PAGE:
Sleep Deprivation - Everything you Need to Know about Sleep Deprivation

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Many medical conditions can disrupt sleep. Conditions that cause pain and discomfort interfere with sleep, but medical conditions such as anxiety, ADHD and PTSD can also affect sleep habits.

Depression, anxiety and insomnia often occur together, and PTSD frequently causes nightmares. A combination of sleep apnea and COPD can worsen both conditions, while sleep problems are often seen in children with ADHD.

Depression, Anxiety and Insomnia

Depression and anxiety have long been known to cause changes in sleep patterns. Depression may lead to either insomnia or increased sleepiness, while the worry associated with anxiety disorders often causes insomnia.

The relationship between anxiety and insomnia appears to be a two-way street. According to research at the Université Laval in Canada (2005), insomnia increases the risk of relapse after generalized anxiety disorder treatment. The finding supports research that suggests insomnia increases the risk of anxiety and depression (Duke Health, 2007).

Depression, anxiety and insomnia feed off each other, with each condition increasing the risk of the other. A better understanding of these disorders may lead to more effective depression, anxiety and insomnia treatments.

PTSD and Sleep

Post-traumatic stress disorder (PTSD) can cause numerous symptoms, including frequent nightmares, and PTSD sufferers are much more likely to experience nightmares than other people. According to the U.S. Department of Veterans Affairs (2010), up to 96 percent of PTSD sufferers may experience nightmares.

PTSD nightmares differ from normal nightmares. PTSD nightmares occur earlier in the sleep cycle than most nightmares, and can cause body movements. The nightmare often involves elements related to the original trauma. Fortunately, PTSD nightmares often become less frequent with proper treatment, such as therapy.

Sleep Apnea and COPD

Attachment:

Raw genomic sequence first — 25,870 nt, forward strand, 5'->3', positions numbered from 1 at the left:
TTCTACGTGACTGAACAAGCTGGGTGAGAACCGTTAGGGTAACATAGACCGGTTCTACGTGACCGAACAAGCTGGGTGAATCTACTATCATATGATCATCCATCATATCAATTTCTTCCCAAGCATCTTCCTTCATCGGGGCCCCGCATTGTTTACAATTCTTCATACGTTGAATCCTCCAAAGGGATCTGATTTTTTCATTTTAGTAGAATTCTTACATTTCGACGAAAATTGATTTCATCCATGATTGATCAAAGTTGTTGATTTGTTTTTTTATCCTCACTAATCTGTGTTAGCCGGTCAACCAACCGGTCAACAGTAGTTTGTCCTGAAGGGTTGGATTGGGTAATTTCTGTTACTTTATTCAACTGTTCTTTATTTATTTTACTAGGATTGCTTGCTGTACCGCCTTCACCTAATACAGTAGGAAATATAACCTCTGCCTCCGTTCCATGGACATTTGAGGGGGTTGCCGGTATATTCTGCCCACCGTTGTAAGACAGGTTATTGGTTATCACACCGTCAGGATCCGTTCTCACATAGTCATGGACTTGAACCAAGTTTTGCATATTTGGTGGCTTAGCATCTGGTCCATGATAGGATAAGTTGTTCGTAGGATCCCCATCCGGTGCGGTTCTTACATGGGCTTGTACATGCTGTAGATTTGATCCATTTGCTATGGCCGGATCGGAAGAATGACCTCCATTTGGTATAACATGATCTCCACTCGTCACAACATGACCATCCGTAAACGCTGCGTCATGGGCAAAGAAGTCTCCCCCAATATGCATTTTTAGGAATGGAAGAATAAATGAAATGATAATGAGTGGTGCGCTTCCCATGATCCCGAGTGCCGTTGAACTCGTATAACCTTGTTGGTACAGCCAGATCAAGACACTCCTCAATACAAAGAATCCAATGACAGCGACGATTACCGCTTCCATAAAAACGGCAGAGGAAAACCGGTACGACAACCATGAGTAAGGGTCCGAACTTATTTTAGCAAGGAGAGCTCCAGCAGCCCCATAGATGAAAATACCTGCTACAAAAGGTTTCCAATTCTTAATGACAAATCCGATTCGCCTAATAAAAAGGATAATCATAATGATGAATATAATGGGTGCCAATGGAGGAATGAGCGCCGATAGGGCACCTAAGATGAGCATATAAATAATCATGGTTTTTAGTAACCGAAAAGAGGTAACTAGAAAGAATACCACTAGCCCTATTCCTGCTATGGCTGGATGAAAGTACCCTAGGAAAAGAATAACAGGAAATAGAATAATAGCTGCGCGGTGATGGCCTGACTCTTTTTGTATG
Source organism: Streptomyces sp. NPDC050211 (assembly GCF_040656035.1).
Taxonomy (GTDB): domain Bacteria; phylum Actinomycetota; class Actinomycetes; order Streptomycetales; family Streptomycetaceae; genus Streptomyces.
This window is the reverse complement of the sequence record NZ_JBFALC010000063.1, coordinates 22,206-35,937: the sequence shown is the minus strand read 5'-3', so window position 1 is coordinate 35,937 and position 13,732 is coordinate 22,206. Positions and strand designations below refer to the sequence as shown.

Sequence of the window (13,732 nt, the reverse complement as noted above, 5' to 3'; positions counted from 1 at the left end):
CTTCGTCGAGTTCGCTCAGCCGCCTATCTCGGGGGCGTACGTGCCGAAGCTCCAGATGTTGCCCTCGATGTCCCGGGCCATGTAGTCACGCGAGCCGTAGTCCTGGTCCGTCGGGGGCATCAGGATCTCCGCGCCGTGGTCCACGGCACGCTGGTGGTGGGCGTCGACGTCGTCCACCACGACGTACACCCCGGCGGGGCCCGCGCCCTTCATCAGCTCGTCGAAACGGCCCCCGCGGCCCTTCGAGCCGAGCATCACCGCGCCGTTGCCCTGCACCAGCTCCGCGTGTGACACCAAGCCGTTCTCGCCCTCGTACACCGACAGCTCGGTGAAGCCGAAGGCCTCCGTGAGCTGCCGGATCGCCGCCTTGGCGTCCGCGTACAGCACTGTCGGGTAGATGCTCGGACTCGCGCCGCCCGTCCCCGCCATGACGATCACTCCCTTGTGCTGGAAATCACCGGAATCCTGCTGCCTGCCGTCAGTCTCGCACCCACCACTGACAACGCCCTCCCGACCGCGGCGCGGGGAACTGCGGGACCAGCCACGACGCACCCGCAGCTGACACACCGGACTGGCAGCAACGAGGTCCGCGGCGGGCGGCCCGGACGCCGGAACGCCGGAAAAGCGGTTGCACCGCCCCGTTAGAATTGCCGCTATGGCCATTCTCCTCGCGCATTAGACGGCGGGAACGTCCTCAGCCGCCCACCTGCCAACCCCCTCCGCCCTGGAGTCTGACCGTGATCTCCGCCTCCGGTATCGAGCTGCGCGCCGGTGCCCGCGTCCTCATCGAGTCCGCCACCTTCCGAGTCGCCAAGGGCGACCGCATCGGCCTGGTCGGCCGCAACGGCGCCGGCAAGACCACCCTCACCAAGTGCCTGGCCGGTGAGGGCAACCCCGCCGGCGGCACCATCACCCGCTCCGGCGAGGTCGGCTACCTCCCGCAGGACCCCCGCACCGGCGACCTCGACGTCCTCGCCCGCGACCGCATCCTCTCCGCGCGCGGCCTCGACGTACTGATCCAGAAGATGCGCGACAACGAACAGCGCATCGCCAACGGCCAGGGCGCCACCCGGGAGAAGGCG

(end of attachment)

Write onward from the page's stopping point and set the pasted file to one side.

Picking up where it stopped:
Both sleep apnea and chronic obstructive pulmonary disease (COPD) are common medical conditions. The risk of both sleep apnea and COPD increases with age. Because the two disorders often occur together, some suspect that sleep apnea and COPD might be related.

A study published in the Proceedings of the American Thoracic Society (2008) suggests that sleep apnea and COPD are not directly connected. According to the study, 10 percent of the adult population in the United States suffers from COPD, and 5 percent experiences sleep apnea. Given that both sleep apnea and COPD are relatively common, a certain number of people would develop both diseases simply by chance.

The study’s findings revealed that chance alone explains why some people develop both sleep apnea and COPD. While a common factor does not cause sleep apnea and COPD, the symptoms of COPD worsen if sleep apnea is also present.

ADHD and Sleep Disorders

Attention deficit hyperactivity disorder (ADHD) and sleep disorders are often seen together. Like anxiety and insomnia, ADHD and sleep disorders have a complex relationship. Sleep disorders associated with ADHD include:

  • Bedwetting
  • Insomnia
  • Periodic limb movement disorder
  • Restless legs syndrome
  • Sleep apnea
  • Snoring.

Sleep disorders can also mimic ADHD symptoms. Sleep deprivation in children can lead to hyperactivity, moodiness and aggression, which can be mistaken for ADHD. Have your child see a pediatrician if you suspect behavioral problems.

Resources

Duke University Health System. (2010). A vicious cycle: Insomnia, anxiety, and depression. Retrieved September 21, 2010, from http://www.dukehealth.org/health_library/health_articles/a_vicious_cycle.

National Sleep Foundation. (2009). ADHD and sleep. Retrieved September 21, 2010, from http://www.sleepfoundation.org/article/sleep-topics/adhd-and-sleep.

Stephenson, M. (n.d.). Anxiety and insomnia – a reciprocal relationship? Retrieved September 21, 2010, from http://www.neurologyreviews.com/nov05/AnxietyInsomnia.html.

Teel, P. (2010). ADHD and sleep. Retrieved September 21, 2010, from http://psychcentral.com/lib/2007/adhd-and-sleep/.

United States Department of Veterans Affairs. (2010). Nightmares and PTSD. Retrieved September 21, 2010, from http://www.ptsd.va.gov/public/pages/nightmares.asp.

Weitzenblum, E., Chaouat, A., Kessler, R.

 Posted on : June 1, 2014